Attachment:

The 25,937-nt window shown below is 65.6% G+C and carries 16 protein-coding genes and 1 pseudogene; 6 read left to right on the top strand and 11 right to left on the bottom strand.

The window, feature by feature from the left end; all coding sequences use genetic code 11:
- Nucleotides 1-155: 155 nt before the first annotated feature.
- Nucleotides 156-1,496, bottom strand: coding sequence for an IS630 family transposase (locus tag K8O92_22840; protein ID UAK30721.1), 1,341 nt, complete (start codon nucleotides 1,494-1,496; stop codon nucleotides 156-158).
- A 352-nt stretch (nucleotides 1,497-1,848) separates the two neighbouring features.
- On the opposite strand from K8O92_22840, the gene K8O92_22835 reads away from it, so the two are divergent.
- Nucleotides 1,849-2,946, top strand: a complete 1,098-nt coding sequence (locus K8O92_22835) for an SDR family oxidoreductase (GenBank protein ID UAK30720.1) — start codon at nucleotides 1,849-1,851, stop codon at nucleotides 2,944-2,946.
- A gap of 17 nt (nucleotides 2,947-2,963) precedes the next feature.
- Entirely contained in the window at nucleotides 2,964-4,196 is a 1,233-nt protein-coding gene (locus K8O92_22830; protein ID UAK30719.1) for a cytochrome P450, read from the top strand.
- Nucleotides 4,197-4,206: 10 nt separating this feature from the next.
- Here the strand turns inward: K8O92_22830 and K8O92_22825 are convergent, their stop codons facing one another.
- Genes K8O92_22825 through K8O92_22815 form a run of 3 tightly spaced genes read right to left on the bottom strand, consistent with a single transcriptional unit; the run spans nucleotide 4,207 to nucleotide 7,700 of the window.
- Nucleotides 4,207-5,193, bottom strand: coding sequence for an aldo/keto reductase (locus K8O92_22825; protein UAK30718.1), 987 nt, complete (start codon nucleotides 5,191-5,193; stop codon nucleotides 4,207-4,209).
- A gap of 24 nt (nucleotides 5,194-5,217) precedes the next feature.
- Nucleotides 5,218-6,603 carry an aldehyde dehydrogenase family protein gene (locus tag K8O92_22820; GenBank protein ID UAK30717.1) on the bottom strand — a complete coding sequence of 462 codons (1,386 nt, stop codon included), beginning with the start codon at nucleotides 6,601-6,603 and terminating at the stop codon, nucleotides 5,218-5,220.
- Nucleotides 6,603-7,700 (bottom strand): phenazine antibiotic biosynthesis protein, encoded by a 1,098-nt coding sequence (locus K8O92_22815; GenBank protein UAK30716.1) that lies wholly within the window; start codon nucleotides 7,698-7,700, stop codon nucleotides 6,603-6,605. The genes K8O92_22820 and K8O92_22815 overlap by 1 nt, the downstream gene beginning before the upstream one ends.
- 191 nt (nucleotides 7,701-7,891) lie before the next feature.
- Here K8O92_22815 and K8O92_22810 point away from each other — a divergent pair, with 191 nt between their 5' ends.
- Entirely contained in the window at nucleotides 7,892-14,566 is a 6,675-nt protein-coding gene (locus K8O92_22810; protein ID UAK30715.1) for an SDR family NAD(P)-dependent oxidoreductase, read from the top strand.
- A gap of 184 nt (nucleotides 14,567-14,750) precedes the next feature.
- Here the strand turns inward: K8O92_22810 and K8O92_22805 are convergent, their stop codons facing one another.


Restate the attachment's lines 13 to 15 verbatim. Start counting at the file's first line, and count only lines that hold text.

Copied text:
- Nucleotides 4,207-5,193, bottom strand: coding sequence for an aldo/keto reductase (locus K8O92_22825; protein UAK30718.1), 987 nt, complete (start codon nucleotides 5,191-5,193; stop codon nucleotides 4,207-4,209).
- A gap of 24 nt (nucleotides 5,194-5,217) precedes the next feature.
- Nucleotides 5,218-6,603 carry an aldehyde dehydrogenase family protein gene (locus tag K8O92_22820; GenBank protein ID UAK30717.1) on the bottom strand — a complete coding sequence of 462 codons (1,386 nt, stop codon included), beginning with the start codon at nucleotides 6,601-6,603 and terminating at the stop codon, nucleotides 5,218-5,220.